We have relied on economic growth for the "development" of the world's poorest economies; without growth, we must seriously entertain the possibility that hundreds of millions -- perhaps billions -- of people will never achieve even a rudimentary version of the consumer lifestyle enjoyed by people in the world's industrialized nations.
Finally, we have created monetary and financial systems that require growth. As long as the economy is growing, more money and credit are available, expectations are high, people buy more goods, businesses take out more loans, and interest on existing loans can easily be repaid. But if more new money stops entering this system of ours ( as is the case when growth is stalled ), the interest on existing loans cannot be paid. Then, as a result, defaults snowball, jobs are lost, incomes fall, and consumer spending contracts -- which leads businesses to take out fewer loans, causing still less new money to enter the economy. This is a self-reinforcing, and destructive, feedback loop that is very difficult to stop once it gets going.
In other words, today's economy has no "stable" or "neutral" setting: there is only growth or contraction. And "contraction" is just a nicer name for Depression -- a long period of cascading job losses, foreclosures, defaults, and bankruptcies.
We have become so accustomed to growth that it's hard for some to understand that historically it's a fairly recent phenomenon.
During the past few millennia, as empires rose and fell, local economies advanced and retreated--but world economic activity expanded only slowly, and with periodic reversals.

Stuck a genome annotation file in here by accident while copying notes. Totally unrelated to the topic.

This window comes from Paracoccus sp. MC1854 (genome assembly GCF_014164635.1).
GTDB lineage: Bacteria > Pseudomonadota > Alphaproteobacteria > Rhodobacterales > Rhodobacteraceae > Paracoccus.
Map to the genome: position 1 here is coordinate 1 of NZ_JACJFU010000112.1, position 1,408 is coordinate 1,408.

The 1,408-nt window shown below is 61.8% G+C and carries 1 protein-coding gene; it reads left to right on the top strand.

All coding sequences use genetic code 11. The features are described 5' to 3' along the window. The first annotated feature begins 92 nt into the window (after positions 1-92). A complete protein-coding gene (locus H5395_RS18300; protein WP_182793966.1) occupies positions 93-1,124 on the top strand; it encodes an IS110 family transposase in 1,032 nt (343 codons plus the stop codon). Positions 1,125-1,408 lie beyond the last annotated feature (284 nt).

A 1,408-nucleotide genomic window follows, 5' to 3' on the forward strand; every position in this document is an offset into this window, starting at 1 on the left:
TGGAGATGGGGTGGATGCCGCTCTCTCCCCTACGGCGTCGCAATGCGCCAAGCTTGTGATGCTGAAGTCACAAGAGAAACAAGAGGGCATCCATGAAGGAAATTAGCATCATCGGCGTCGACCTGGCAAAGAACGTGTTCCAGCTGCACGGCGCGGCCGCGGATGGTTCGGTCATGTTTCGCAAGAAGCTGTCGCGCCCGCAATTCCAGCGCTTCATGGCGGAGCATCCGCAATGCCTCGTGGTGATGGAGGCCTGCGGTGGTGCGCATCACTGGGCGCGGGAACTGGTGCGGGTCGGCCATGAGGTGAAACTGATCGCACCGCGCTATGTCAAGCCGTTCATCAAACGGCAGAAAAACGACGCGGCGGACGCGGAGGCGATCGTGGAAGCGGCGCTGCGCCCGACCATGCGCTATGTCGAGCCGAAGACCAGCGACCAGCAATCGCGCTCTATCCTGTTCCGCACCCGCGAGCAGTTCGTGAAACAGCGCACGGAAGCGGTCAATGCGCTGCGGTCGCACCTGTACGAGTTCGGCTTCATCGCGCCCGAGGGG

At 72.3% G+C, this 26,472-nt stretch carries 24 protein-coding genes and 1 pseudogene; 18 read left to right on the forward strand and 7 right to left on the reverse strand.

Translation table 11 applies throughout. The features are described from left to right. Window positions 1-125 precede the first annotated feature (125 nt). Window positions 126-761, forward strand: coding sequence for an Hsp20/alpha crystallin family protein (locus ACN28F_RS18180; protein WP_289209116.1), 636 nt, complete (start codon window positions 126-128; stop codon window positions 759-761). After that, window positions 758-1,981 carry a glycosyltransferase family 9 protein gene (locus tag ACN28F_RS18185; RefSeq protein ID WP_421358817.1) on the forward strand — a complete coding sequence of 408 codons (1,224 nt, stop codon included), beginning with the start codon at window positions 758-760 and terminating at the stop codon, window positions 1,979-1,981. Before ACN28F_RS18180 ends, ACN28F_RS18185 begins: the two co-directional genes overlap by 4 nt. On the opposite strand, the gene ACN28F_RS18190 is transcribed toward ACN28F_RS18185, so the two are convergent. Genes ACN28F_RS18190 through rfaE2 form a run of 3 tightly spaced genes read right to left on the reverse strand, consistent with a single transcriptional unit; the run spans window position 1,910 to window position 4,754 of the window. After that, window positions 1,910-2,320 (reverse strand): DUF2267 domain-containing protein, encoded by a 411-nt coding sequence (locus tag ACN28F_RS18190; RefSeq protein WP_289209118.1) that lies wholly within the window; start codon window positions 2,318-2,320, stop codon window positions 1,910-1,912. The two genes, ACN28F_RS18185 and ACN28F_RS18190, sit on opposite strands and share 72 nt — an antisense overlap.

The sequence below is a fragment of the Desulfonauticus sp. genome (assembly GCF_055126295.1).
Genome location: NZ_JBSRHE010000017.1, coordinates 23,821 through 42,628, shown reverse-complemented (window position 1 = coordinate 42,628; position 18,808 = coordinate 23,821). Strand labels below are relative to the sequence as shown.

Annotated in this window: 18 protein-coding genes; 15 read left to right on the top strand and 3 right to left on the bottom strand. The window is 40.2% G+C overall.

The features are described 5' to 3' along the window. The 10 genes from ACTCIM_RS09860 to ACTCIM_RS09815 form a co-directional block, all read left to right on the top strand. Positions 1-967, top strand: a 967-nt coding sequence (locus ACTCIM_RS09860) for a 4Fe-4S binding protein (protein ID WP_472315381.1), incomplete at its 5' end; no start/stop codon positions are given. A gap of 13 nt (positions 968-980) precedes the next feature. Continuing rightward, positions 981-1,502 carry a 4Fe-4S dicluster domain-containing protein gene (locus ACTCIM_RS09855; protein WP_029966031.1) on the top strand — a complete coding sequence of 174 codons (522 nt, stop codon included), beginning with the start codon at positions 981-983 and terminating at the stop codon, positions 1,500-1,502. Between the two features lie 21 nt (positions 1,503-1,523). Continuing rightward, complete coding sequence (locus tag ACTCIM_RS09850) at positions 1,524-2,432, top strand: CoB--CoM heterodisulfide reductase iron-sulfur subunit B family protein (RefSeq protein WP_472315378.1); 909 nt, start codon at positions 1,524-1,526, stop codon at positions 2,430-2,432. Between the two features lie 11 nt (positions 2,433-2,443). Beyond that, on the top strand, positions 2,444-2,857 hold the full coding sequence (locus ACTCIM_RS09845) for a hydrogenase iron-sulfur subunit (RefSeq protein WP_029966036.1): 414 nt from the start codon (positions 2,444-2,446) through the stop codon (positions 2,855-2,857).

However, with the fossil fuel revolution of the past two centuries, we have seen growth at a speed and scale unprecedented in all of human history. We harnessed the prodigious energies of coal, oil, and natural gas to build and operate millions of cars, trucks, highways, airports, airplanes, and electric grids -- all the essential features of modern industrial society. But keep in mind that we did this through the one-time-only process of extracting and burning hundreds of millions of years-worth of what is, essentially, chemically-stored sunlight . And by this means we built what appeared to be (for a brief, shining moment) a perpetual-growth machine. We learned to take for granted what was in fact an extraordinary and historically anomalous situation. It became, for us, normal. A given. And now we must learn that it can no longer be 'normal.' So, as the era of cheap, abundant fossil fuels comes to an end, our assumptions about continued expansion and growth will necessarily be shaken to their core.
The end of economic growth means not just the end of an era, but an end to our current ways of organizing economies, politics, and daily life. Without growth, we will have to some major extent reinvent society and even civilization.
If we have in fact reached the end of the era of fossil-fuel-based economic expansion, then efforts by policy makers to continue pursuing ever more elusive growth really amount to a flight from reality. World leaders, if they remain deluded about our actual situation, are likely to delay putting in place the support services that can make life in a non-growing economy survivable for one and all -- they will then almost certainly fail to make needed, fundamental changes to monetary, financial, food, and transport systems.
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